Monday, March 13, 2017

Young: Energy Transitions and Trade Law: Lessons from the Reform of Fisheries Subsidies

Margaret A. Young (Univ. of Melbourne - Law) has posted Energy Transitions and Trade Law: Lessons from the Reform of Fisheries Subsidies (International Environmental Agreements: Politics, Law and Economics, forthcoming). Here's the abstract:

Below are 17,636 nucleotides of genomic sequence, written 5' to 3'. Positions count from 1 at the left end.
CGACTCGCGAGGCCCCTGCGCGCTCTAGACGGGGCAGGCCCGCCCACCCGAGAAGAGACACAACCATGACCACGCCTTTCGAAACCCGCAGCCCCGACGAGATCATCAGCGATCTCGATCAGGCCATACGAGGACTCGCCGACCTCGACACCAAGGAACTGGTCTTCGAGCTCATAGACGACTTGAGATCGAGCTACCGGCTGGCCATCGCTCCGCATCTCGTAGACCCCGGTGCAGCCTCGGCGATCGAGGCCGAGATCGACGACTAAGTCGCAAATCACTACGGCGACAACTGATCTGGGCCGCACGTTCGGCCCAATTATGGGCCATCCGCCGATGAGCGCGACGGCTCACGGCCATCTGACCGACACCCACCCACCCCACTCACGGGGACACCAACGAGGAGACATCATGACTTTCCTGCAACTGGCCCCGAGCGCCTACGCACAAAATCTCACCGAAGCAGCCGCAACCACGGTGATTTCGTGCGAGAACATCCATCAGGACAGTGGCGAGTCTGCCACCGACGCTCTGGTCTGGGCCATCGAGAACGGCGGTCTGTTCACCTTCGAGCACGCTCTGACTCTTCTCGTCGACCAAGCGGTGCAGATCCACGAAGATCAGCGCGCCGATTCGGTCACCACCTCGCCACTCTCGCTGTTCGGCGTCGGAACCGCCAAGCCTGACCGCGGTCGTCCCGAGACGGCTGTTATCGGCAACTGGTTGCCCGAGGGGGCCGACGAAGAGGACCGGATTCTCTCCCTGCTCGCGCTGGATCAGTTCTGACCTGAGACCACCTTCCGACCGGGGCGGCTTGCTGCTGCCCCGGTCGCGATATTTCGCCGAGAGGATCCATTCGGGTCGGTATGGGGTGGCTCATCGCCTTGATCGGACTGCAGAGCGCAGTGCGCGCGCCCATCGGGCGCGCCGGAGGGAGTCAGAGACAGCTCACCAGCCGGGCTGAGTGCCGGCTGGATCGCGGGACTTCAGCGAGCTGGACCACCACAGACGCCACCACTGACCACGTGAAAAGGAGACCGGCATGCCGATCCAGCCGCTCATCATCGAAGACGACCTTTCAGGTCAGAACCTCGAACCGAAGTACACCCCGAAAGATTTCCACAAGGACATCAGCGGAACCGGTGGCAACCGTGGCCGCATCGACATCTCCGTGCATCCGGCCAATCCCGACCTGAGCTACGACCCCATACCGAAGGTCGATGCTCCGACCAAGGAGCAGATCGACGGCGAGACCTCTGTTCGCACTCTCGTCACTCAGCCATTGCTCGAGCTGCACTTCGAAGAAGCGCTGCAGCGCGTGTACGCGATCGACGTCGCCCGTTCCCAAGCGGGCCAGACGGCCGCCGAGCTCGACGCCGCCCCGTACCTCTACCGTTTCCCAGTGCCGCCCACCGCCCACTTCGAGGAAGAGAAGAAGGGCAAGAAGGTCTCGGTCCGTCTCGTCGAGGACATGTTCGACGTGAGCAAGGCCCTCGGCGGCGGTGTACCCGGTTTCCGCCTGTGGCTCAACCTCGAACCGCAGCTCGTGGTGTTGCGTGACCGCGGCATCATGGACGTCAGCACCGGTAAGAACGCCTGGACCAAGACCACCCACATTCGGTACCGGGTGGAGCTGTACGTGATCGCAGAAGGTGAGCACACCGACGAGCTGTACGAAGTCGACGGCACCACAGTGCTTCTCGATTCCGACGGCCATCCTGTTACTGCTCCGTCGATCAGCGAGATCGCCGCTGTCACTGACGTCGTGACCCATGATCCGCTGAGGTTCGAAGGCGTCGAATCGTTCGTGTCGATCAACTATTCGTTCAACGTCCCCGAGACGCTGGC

Fossil fuel subsidies, like subsidies to the fishing sector, lead to trade-distorting and ecologically harmful practices. The US$35 billion in subsidies provided by countries every year to the fishing sector leads to more and more boats being built, even as 90% of fish stocks are either fully exploited or overfished. An estimated US$650 billion in subsidies provided annually to the fossil fuel sector supports increased production and consumption, even as evidence emerges that oil, gas and coal reserves must remain unexploited to limit global warming increases to 2° Celsius. Of course, each country has its own development priorities, livelihood concerns and need for food and energy security. Agreeing upon subsidy reform is a complex undertaking requiring social, political and historical considerations, and involving international legal regimes that govern climate change, energy, fisheries and trade. This article reviews proposals for reform within the World Trade Organization and regional trade agreements, including the new disciplines on fisheries subsidies in the recently concluded text of the Trans-Pacific Partnership. Consensus is emerging on the need to prohibit subsidies that contribute to overfishing or that are linked to illegal, unreported or unregulated fishing. The article shows how these legal developments might inform attempts to limit fossil fuel production and consumption subsidies. It highlights the need for learning and open deliberation about subsidy reform by affected stakeholders, including representatives from international organisations and civil society. It also points to new arrangements that link compliance with subsidy rules to standards and benchmarks from fisheries regimes, and demonstrates how such inter-regime connections are legitimate in the context of the fragmentation of international law. While reform to fisheries subsidies is still preliminary and fraught, there are useful lessons for the equally important project of energy transitions.